MYC-Driven Pathways in Breast Cancer Subtypes
AbstractThe transcription factor MYC (MYC proto-oncogene, bHLH transcription factor) is an essential signaling hub in multiple cellular processes that sustain growth of many types of cancers. MYC regulates expression of RNA, both protein and non-coding, that control central metabolic pathways, cell death, proliferation, differentiation, stress pathways, and mechanisms of drug resistance. Activation of MYC has been widely reported in breast cancer progression. Breast cancer is a complex heterogeneous disease and treatment options are primarily guided by histological and biochemical evaluations of the tumors. Based on biochemical markers, three main breast cancer categories are ER+ (estrogen receptor alpha positive), HER2+ (human epidermal growth factor receptor 2 positive), and TNBC (triple-negative breast cancer; estrogen receptor negative, progesterone receptor negative, HER2 negative). MYC is elevated in TNBC compared with other cancer subtypes. Interestingly, MYC-driven pathways are further elevated in aggressive breast cancer cells and tumors that display drug resistant phenotype. Identification of MYC target genes is essential in isolating signaling pathways that drive tumor development. In this review, we address the role of MYC in the three major breast cancer subtypes and highlight the most promising leads to target MYC functions. View Full-Text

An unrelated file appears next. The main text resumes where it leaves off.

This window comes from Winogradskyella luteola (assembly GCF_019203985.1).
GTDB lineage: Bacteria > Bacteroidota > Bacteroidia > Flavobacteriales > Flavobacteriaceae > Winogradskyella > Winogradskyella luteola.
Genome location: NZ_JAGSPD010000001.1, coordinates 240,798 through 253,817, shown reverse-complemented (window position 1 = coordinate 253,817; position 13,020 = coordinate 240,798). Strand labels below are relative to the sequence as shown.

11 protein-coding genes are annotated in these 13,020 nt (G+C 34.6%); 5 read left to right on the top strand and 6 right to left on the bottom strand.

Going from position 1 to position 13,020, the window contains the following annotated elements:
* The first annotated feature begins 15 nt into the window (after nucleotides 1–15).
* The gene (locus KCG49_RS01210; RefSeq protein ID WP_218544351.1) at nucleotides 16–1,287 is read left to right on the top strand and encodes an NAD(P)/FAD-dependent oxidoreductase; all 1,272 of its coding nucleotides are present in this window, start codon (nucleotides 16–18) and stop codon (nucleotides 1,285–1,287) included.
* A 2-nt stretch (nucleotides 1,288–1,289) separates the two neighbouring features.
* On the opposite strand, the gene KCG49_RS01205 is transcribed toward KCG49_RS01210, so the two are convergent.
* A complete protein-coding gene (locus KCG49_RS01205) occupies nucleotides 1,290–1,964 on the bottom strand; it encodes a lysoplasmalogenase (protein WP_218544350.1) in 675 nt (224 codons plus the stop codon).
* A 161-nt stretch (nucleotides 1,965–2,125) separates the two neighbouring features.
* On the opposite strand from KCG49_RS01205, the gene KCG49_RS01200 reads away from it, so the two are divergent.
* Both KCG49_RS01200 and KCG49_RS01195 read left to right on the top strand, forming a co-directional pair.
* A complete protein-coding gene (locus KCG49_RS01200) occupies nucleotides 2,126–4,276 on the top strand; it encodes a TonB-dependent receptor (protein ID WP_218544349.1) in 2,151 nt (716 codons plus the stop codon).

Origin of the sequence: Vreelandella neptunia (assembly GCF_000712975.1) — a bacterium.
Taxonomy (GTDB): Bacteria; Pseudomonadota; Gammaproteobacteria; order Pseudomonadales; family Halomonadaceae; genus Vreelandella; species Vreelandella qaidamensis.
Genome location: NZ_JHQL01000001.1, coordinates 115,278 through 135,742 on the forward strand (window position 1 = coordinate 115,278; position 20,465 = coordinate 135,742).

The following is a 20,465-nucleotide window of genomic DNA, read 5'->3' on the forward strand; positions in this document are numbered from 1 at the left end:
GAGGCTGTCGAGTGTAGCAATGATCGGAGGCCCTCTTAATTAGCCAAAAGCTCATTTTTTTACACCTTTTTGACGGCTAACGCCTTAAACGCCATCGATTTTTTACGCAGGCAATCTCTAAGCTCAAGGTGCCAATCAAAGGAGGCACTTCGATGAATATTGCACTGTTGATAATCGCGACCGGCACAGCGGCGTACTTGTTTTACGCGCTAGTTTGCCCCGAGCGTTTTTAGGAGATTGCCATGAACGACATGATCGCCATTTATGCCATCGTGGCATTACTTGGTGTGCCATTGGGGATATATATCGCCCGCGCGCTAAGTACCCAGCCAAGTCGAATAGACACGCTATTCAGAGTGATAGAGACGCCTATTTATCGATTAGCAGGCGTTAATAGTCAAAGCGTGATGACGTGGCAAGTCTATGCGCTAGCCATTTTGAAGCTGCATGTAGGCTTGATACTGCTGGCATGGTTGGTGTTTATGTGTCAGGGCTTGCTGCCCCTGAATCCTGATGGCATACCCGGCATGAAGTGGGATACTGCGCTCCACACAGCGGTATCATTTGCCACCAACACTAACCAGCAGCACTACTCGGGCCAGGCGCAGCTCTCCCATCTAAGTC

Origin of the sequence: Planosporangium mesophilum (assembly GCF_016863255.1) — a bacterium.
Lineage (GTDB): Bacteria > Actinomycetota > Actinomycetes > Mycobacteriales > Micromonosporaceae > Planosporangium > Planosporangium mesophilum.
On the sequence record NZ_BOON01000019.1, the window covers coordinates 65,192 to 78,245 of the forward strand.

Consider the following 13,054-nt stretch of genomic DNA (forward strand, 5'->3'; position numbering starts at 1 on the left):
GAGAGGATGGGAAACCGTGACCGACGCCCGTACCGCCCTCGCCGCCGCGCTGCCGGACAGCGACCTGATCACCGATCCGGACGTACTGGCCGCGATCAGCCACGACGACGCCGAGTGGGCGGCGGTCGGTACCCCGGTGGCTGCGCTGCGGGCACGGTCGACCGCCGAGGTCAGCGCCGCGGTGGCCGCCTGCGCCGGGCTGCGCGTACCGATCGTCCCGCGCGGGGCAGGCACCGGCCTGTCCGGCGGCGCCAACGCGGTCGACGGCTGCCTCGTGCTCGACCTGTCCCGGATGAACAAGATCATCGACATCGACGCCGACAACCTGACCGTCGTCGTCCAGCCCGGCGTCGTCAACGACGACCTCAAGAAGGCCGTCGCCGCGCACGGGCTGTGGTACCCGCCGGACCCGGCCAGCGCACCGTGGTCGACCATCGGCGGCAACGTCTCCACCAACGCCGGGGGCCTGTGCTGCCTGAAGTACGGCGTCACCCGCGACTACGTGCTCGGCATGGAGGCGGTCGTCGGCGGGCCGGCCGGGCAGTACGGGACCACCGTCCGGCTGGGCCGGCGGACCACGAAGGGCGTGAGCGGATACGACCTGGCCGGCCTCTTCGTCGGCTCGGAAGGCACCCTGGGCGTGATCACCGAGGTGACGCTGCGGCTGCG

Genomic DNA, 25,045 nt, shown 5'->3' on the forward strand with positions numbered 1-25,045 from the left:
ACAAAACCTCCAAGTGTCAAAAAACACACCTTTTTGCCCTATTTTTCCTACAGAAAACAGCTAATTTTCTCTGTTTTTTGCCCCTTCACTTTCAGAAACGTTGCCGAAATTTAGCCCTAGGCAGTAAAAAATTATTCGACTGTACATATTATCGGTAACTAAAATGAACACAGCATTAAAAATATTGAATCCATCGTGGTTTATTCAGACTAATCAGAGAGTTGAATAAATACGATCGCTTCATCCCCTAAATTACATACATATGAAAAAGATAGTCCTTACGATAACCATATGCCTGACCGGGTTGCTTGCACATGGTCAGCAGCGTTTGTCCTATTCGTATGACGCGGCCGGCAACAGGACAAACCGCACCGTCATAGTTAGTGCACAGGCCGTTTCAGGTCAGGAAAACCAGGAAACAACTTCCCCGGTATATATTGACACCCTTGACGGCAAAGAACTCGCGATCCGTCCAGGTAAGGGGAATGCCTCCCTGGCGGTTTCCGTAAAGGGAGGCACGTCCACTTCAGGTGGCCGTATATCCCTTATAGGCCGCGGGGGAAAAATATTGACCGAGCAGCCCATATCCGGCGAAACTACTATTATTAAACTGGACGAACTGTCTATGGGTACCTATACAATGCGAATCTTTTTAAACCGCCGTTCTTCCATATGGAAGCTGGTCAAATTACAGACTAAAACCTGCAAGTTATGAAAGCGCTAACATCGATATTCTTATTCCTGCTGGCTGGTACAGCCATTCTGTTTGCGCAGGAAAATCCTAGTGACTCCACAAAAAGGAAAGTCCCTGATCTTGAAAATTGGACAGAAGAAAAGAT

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Fallah, Y.; Brundage, J.; Allegakoen, P.; Shajahan-Haq, A.N. MYC-Driven Pathways in Breast Cancer Subtypes. Biomolecules 2017, 7, 53.
Fallah Y, Brundage J, Allegakoen P, Shajahan-Haq AN. MYC-Driven Pathways in Breast Cancer Subtypes. Biomolecules. 2017; 7(3):53.Chicago/Turabian Style
Fallah, Yassi; Brundage, Janetta; Allegakoen, Paul; Shajahan-Haq, Ayesha N. 2017. "MYC-Driven Pathways in Breast Cancer Subtypes." Biomolecules 7, no. 3: 53.
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